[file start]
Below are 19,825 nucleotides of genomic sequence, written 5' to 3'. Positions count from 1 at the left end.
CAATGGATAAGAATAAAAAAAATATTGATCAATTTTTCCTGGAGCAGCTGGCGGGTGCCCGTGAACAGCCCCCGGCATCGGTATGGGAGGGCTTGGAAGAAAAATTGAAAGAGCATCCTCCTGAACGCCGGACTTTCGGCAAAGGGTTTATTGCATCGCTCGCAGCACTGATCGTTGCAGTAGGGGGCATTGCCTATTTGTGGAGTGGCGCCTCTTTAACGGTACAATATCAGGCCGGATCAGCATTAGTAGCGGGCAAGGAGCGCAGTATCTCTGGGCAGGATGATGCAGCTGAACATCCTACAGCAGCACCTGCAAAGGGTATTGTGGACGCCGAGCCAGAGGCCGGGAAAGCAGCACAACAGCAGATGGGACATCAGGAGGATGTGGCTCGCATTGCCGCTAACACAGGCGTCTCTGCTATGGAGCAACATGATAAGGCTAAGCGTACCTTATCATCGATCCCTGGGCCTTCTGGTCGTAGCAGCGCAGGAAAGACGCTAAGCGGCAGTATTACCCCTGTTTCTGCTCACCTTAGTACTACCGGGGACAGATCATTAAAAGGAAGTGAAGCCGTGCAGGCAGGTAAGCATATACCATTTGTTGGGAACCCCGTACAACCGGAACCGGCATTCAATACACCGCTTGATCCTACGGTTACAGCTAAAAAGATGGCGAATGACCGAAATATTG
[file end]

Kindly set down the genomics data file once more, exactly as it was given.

Below are 19,825 nucleotides of genomic sequence, written 5' to 3'. Positions count from 1 at the left end.
CAATGGATAAGAATAAAAAAAATATTGATCAATTTTTCCTGGAGCAGCTGGCGGGTGCCCGTGAACAGCCCCCGGCATCGGTATGGGAGGGCTTGGAAGAAAAATTGAAAGAGCATCCTCCTGAACGCCGGACTTTCGGCAAAGGGTTTATTGCATCGCTCGCAGCACTGATCGTTGCAGTAGGGGGCATTGCCTATTTGTGGAGTGGCGCCTCTTTAACGGTACAATATCAGGCCGGATCAGCATTAGTAGCGGGCAAGGAGCGCAGTATCTCTGGGCAGGATGATGCAGCTGAACATCCTACAGCAGCACCTGCAAAGGGTATTGTGGACGCCGAGCCAGAGGCCGGGAAAGCAGCACAACAGCAGATGGGACATCAGGAGGATGTGGCTCGCATTGCCGCTAACACAGGCGTCTCTGCTATGGAGCAACATGATAAGGCTAAGCGTACCTTATCATCGATCCCTGGGCCTTCTGGTCGTAGCAGCGCAGGAAAGACGCTAAGCGGCAGTATTACCCCTGTTTCTGCTCACCTTAGTACTACCGGGGACAGATCATTAAAAGGAAGTGAAGCCGTGCAGGCAGGTAAGCATATACCATTTGTTGGGAACCCCGTACAACCGGAACCGGCATTCAATACACCGCTTGATCCTACGGTTACAGCTAAAAAGATGGCGAATGACCGAAATATTG